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  • Bottom Line: We’re Fat because We Don’t Exercise

    In recent years, Americans have developed an obsession with caloric intake and its role in weight loss. But have we coupled that with getting off the couch and getting active?  A new study says…not so much.  Sugar isn’t the big culprit.  Lack of exercise is.    

    A new study published yesterday in the American Journal of Medicine reported that over the last 20 years there has been a sharp drop in Americans’ physical exercise. The Stanford University researchers looked at NHANES data over the last 20 years, and found that the number of U.S. women who reported doing no physical activity went from 19.1% in 1994 to 51.7% in 2010. For men, the number increased from 11.4% in 1994 to 43.5% in 2010. To add to this, body mass index averages have also increased, yet average caloric intake has basically stayed the same.

    The study echoes what we already know. Instead of placing the blame on one single product for America’s obesity epidemic, start educating yourself and your family about balanced and active lifestyles. Diet beverages specifically, are a proven effective tool for weight loss, and calorie information for beverages is more accessible than ever. The Clear on Calories Initiative and Calories Count Vending Program are both designed to help consumers make informed choices when selecting a beverage that right for them.

    Essentially, the obesity epidemic is caused by many factors, and its solution will have to incorporate many different strategies.  No tax, ban, or government regulation will slim our waists. Instead, we need to get moving again America.

  • Laws Won’t Cure Obesity

    Even though SB 1000, California’s soda warning label bill, failed, it created a ton of misleading buzz in the media regarding sugar-sweetened beverages as the cause of America's diabetes and obesity problems.

    Health, whether the health of an individual or the collective health of millions of Americans, is complex and the result of multiple factors  Yet politicians are trying to put all the blame on one single product. Liz Applegate, senior lecturer in the nutrition department at UC-Davis, points out in her  Sacramento Bee op-ed, that this scapegoating is grossly misleading. Consumers haven’t and shouldn’t believe the overly simplistic – and highly inaccurate – explanation for obesity that some politicians want to push on them – that sugar-sweetened beverages are the main cause of their health problems and that somehow taxing or banning these products will solve these issues.

    Today, beverage companies have put a number of low- and no-calorie beverage options on the market that consumers can choose for themselves and their families. In fact, the use of low-calorie sweeteners can actually help in weight management, according to the Academy of Nutrition and Dietetics.

    The bottom line is, instead of misleading consumers and imposing ridiculous taxes and bans on everyday household products, politicians should invest in educational programs and initiatives that would help people make informed decisions when they are grocery shopping.  For instance, did you know that during the past four decades as obesity rates climbed, the American food supply added an additional 445 calories per day. While fats, oils and starches comprised 376 (84%) of these additional calories, sugar – from all sources – played a relatively minor role, contributing only 34 calories (9%).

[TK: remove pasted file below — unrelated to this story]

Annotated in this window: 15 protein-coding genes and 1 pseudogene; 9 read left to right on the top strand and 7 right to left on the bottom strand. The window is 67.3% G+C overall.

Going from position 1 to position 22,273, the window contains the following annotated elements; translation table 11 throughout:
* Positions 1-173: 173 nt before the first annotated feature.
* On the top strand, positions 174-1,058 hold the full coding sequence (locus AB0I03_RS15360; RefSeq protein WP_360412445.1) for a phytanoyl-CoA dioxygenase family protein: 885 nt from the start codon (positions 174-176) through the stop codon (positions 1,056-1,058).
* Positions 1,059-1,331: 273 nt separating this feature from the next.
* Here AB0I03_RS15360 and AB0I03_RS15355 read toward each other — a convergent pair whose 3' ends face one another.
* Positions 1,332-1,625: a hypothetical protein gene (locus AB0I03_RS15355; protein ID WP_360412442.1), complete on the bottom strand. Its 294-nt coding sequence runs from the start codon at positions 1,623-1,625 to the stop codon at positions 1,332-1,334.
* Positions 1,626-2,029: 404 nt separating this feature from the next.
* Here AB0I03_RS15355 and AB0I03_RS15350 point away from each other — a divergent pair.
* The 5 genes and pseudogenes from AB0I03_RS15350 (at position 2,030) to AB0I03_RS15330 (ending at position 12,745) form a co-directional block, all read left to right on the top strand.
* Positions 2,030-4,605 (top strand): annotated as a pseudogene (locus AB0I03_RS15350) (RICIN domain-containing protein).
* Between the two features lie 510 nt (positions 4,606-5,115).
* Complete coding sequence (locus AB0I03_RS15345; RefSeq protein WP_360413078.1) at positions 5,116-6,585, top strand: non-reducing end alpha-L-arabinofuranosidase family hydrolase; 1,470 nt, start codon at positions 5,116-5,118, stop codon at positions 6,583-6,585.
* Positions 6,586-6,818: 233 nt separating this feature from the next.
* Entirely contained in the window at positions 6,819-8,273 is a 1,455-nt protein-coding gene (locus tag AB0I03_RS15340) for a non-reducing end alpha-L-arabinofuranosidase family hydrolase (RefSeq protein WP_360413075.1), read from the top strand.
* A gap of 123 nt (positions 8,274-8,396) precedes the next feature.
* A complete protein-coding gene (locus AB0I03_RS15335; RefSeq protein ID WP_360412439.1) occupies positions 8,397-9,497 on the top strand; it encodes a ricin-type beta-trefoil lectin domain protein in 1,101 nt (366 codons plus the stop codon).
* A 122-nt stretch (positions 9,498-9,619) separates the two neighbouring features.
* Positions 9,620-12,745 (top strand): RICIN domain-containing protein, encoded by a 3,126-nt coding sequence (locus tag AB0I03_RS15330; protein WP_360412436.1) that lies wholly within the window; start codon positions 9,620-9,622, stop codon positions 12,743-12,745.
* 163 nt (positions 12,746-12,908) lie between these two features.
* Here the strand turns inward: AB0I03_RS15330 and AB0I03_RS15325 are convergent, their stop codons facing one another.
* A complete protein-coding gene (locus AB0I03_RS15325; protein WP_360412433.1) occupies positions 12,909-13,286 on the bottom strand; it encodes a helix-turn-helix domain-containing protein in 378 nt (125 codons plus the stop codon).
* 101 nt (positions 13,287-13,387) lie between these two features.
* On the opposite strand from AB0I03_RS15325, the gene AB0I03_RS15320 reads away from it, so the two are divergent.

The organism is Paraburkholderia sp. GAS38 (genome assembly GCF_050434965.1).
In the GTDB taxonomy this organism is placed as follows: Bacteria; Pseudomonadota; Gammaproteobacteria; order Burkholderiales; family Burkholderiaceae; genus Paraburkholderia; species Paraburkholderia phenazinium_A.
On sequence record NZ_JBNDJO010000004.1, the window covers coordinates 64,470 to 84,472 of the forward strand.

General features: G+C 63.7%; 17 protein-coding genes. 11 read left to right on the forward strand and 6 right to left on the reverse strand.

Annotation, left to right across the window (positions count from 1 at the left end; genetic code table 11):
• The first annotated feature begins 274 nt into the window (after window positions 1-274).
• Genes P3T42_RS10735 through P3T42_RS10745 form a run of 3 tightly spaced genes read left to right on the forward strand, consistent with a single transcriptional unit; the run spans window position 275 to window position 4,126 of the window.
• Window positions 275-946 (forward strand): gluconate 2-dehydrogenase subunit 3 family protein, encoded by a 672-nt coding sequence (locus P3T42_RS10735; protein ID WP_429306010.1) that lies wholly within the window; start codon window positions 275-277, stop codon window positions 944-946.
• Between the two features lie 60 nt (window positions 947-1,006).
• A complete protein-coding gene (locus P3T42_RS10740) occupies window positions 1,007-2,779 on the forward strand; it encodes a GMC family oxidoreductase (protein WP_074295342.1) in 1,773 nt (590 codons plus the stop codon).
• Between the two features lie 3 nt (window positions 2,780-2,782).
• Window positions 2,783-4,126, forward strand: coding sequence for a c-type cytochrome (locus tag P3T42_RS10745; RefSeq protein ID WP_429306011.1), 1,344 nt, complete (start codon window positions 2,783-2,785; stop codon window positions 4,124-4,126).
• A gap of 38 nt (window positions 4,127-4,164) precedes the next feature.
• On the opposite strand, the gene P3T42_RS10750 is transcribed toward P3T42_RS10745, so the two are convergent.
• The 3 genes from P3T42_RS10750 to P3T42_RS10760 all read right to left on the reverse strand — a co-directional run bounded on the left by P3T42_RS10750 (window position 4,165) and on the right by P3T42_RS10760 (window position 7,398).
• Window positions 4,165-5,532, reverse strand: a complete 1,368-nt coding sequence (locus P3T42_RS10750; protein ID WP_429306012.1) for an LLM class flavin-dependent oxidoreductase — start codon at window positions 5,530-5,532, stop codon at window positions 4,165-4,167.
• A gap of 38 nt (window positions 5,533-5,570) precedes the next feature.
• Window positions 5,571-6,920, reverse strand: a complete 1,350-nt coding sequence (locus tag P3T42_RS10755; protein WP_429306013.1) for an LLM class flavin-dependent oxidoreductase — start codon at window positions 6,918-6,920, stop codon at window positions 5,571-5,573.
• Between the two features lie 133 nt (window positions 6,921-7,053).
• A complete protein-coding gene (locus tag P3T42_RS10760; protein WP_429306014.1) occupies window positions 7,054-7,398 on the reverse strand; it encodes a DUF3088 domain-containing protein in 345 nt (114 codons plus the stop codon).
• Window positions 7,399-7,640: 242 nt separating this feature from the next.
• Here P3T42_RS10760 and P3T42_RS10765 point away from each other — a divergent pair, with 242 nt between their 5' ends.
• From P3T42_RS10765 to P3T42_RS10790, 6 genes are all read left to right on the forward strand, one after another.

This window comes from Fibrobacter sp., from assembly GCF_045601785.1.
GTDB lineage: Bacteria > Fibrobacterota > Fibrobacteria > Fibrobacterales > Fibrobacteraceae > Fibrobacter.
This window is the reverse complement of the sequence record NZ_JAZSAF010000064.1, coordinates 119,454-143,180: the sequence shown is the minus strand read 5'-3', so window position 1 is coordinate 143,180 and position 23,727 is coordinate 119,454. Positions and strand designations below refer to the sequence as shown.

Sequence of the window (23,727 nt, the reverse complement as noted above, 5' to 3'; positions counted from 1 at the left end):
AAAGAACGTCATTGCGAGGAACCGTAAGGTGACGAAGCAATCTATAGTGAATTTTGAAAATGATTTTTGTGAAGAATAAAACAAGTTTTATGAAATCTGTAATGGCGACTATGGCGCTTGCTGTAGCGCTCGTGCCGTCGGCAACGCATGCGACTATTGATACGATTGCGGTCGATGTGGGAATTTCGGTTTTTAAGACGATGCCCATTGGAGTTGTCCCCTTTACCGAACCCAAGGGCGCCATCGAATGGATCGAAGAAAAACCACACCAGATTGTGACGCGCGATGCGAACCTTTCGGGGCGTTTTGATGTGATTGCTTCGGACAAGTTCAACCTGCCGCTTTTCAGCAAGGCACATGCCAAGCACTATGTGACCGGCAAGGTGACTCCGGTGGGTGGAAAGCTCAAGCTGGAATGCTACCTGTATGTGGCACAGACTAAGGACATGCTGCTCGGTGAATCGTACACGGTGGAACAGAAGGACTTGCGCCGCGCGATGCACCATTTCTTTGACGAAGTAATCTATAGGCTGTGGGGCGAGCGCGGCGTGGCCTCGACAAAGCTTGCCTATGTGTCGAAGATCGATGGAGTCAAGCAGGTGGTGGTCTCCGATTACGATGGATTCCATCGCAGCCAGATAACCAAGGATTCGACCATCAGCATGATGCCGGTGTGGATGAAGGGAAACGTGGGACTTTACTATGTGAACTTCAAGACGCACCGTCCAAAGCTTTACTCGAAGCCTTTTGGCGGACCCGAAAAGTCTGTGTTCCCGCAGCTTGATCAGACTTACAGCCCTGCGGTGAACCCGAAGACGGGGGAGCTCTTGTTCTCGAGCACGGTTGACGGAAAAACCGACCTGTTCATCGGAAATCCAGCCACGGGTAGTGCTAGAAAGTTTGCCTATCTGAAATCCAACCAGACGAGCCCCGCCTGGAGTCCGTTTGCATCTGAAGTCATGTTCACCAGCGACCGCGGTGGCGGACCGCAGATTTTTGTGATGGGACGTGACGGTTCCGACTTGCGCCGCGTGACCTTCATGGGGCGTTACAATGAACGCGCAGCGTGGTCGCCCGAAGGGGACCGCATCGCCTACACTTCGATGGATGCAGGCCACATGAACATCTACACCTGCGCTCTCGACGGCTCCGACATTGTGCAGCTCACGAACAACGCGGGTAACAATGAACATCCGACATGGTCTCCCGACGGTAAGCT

Government, please just leave the grocery shopping to us. We don’t need you to make these decisions for us.     

  • Bye Bye (Forever) Bloomberg Soda Ban

    New Yorkers are tough, resilient and independent.  Anybody who has been to the five boroughs knows; you can’t push around a New Yorker.  Their (ex) Mayor and nanny state politicians, learned that lesson again today, too, as the highest court in the state struck down the Bloomberg soda ban for good.  “The Bloomberg big-soda ban is officially dead,” announced The New York Times.  Score one for common sense.  

    It has been almost two years since a limit on soft drink size was introduced – and it has been a long battle since. Today, however, New Yorkers heard freedom ring when the city lost its final appeal on the soda ban, exhausting its legal options for reinstating a rule that became a point of contention as soon it was enacted under Michael Bloomberg in 2012. Judge Eugene F. Pigott Jr. wrote in his decision that the city’s Board of Heath “exceeded the scope of its regulatory authority” with the ban, which two lower state courts has already ruled against.

    However, some nanny-staters just won’t follow the will of the people.  The city's health boards has vowed to continue in this fight.  So we must, too!  

    Bans only limit our choices and invite government to a seat at our dinner tables.  Education – not more laws and regulation – is the best way to fight obesity.  It’s about personal responsibility.  What we eat, drink and feed our families is our own choice and doesn’t need government oversight.  New Yorkers knew that and didn’t let their politicians push them around.  Will you?

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